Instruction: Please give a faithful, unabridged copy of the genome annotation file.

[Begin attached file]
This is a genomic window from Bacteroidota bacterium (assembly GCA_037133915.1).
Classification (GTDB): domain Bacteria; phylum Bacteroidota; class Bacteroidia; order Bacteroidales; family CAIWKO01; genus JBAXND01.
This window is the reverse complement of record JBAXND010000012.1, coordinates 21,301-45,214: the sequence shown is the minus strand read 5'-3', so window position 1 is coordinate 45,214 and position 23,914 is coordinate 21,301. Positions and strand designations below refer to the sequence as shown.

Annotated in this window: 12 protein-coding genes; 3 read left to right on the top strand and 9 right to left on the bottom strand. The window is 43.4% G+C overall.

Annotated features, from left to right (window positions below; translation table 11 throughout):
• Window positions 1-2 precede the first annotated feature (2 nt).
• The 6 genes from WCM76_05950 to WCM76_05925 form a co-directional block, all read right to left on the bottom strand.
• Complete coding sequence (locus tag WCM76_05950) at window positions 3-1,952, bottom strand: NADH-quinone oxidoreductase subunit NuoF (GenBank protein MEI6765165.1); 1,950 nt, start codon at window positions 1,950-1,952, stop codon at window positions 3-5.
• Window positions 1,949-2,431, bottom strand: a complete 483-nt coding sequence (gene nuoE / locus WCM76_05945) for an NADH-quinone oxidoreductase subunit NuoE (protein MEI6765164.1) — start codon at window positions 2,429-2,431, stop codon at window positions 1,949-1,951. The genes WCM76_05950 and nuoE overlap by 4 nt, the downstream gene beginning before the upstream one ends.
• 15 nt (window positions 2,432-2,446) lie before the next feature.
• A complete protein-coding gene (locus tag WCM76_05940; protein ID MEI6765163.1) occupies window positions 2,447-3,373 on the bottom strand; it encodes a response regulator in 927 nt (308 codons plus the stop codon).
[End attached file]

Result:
This is a genomic window from Bacteroidota bacterium (assembly GCA_037133915.1).
Classification (GTDB): domain Bacteria; phylum Bacteroidota; class Bacteroidia; order Bacteroidales; family CAIWKO01; genus JBAXND01.
This window is the reverse complement of record JBAXND010000012.1, coordinates 21,301-45,214: the sequence shown is the minus strand read 5'-3', so window position 1 is coordinate 45,214 and position 23,914 is coordinate 21,301. Positions and strand designations below refer to the sequence as shown.

Annotated in this window: 12 protein-coding genes; 3 read left to right on the top strand and 9 right to left on the bottom strand. The window is 43.4% G+C overall.

Annotated features, from left to right (window positions below; translation table 11 throughout):
• Window positions 1-2 precede the first annotated feature (2 nt).
• The 6 genes from WCM76_05950 to WCM76_05925 form a co-directional block, all read right to left on the bottom strand.
• Complete coding sequence (locus tag WCM76_05950) at window positions 3-1,952, bottom strand: NADH-quinone oxidoreductase subunit NuoF (GenBank protein MEI6765165.1); 1,950 nt, start codon at window positions 1,950-1,952, stop codon at window positions 3-5.
• Window positions 1,949-2,431, bottom strand: a complete 483-nt coding sequence (gene nuoE / locus WCM76_05945) for an NADH-quinone oxidoreductase subunit NuoE (protein MEI6765164.1) — start codon at window positions 2,429-2,431, stop codon at window positions 1,949-1,951. The genes WCM76_05950 and nuoE overlap by 4 nt, the downstream gene beginning before the upstream one ends.
• 15 nt (window positions 2,432-2,446) lie before the next feature.
• A complete protein-coding gene (locus tag WCM76_05940; protein ID MEI6765163.1) occupies window positions 2,447-3,373 on the bottom strand; it encodes a response regulator in 927 nt (308 codons plus the stop codon).